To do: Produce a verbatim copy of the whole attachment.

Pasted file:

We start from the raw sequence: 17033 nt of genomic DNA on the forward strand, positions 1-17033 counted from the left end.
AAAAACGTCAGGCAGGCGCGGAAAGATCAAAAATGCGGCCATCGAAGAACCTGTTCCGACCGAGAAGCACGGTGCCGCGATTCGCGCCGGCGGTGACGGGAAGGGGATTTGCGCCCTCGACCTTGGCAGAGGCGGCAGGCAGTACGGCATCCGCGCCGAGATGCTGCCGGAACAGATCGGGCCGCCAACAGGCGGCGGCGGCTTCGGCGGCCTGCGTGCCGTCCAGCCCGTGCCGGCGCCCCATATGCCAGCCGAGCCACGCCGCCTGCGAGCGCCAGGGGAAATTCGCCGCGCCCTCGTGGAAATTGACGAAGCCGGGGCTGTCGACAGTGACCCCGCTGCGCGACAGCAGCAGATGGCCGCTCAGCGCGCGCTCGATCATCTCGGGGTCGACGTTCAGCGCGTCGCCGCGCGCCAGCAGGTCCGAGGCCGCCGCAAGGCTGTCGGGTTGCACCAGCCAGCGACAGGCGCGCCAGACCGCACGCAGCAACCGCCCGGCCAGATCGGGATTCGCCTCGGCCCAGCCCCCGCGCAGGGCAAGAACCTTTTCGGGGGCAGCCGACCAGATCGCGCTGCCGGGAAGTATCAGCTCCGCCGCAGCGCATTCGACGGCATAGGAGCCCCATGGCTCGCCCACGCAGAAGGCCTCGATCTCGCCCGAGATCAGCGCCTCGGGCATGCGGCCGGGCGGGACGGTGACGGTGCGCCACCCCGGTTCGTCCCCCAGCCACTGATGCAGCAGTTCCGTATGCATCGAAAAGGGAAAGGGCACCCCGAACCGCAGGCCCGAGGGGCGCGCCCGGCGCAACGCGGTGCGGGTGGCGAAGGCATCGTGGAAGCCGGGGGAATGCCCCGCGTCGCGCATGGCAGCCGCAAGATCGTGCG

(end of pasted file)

We start from the raw sequence: 17033 nt of genomic DNA on the forward strand, positions 1-17033 counted from the left end.
AAAAACGTCAGGCAGGCGCGGAAAGATCAAAAATGCGGCCATCGAAGAACCTGTTCCGACCGAGAAGCACGGTGCCGCGATTCGCGCCGGCGGTGACGGGAAGGGGATTTGCGCCCTCGACCTTGGCAGAGGCGGCAGGCAGTACGGCATCCGCGCCGAGATGCTGCCGGAACAGATCGGGCCGCCAACAGGCGGCGGCGGCTTCGGCGGCCTGCGTGCCGTCCAGCCCGTGCCGGCGCCCCATATGCCAGCCGAGCCACGCCGCCTGCGAGCGCCAGGGGAAATTCGCCGCGCCCTCGTGGAAATTGACGAAGCCGGGGCTGTCGACAGTGACCCCGCTGCGCGACAGCAGCAGATGGCCGCTCAGCGCGCGCTCGATCATCTCGGGGTCGACGTTCAGCGCGTCGCCGCGCGCCAGCAGGTCCGAGGCCGCCGCAAGGCTGTCGGGTTGCACCAGCCAGCGACAGGCGCGCCAGACCGCACGCAGCAACCGCCCGGCCAGATCGGGATTCGCCTCGGCCCAGCCCCCGCGCAGGGCAAGAACCTTTTCGGGGGCAGCCGACCAGATCGCGCTGCCGGGAAGTATCAGCTCCGCCGCAGCGCATTCGACGGCATAGGAGCCCCATGGCTCGCCCACGCAGAAGGCCTCGATCTCGCCCGAGATCAGCGCCTCGGGCATGCGGCCGGGCGGGACGGTGACGGTGCGCCACCCCGGTTCGTCCCCCAGCCACTGATGCAGCAGTTCCGTATGCATCGAAAAGGGAAAGGGCACCCCGAACCGCAGGCCCGAGGGGCGCGCCCGGCGCAACGCGGTGCGGGTGGCGAAGGCATCGTGGAAGCCGGGGGAATGCCCCGCGTCGCGCATGGCAGCCGCAAGATCGTGCG